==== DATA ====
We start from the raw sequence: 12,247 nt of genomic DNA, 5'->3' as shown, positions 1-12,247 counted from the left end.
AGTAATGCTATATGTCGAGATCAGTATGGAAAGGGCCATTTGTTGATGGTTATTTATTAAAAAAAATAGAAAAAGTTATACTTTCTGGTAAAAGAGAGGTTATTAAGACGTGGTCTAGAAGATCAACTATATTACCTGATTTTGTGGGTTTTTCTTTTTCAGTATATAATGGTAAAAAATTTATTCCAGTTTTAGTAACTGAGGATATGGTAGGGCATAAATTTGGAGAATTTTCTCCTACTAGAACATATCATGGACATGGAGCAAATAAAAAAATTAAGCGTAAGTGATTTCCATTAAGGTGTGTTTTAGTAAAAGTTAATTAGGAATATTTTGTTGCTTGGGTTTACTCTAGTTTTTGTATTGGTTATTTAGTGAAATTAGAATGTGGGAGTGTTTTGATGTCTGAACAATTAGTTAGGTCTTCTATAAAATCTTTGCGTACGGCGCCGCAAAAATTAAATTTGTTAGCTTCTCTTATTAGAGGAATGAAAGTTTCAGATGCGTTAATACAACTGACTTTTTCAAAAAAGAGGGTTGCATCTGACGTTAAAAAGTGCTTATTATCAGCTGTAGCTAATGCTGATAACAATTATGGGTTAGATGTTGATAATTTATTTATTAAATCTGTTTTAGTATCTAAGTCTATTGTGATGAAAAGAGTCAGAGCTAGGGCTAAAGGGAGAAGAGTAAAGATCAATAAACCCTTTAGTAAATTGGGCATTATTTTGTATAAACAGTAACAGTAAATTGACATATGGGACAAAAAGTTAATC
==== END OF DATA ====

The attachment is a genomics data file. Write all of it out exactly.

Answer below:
We start from the raw sequence: 12,247 nt of genomic DNA, 5'->3' as shown, positions 1-12,247 counted from the left end.
AGTAATGCTATATGTCGAGATCAGTATGGAAAGGGCCATTTGTTGATGGTTATTTATTAAAAAAAATAGAAAAAGTTATACTTTCTGGTAAAAGAGAGGTTATTAAGACGTGGTCTAGAAGATCAACTATATTACCTGATTTTGTGGGTTTTTCTTTTTCAGTATATAATGGTAAAAAATTTATTCCAGTTTTAGTAACTGAGGATATGGTAGGGCATAAATTTGGAGAATTTTCTCCTACTAGAACATATCATGGACATGGAGCAAATAAAAAAATTAAGCGTAAGTGATTTCCATTAAGGTGTGTTTTAGTAAAAGTTAATTAGGAATATTTTGTTGCTTGGGTTTACTCTAGTTTTTGTATTGGTTATTTAGTGAAATTAGAATGTGGGAGTGTTTTGATGTCTGAACAATTAGTTAGGTCTTCTATAAAATCTTTGCGTACGGCGCCGCAAAAATTAAATTTGTTAGCTTCTCTTATTAGAGGAATGAAAGTTTCAGATGCGTTAATACAACTGACTTTTTCAAAAAAGAGGGTTGCATCTGACGTTAAAAAGTGCTTATTATCAGCTGTAGCTAATGCTGATAACAATTATGGGTTAGATGTTGATAATTTATTTATTAAATCTGTTTTAGTATCTAAGTCTATTGTGATGAAAAGAGTCAGAGCTAGGGCTAAAGGGAGAAGAGTAAAGATCAATAAACCCTTTAGTAAATTGGGCATTATTTTGTATAAACAGTAACAGTAAATTGACATATGGGACAAAAAGTTAATC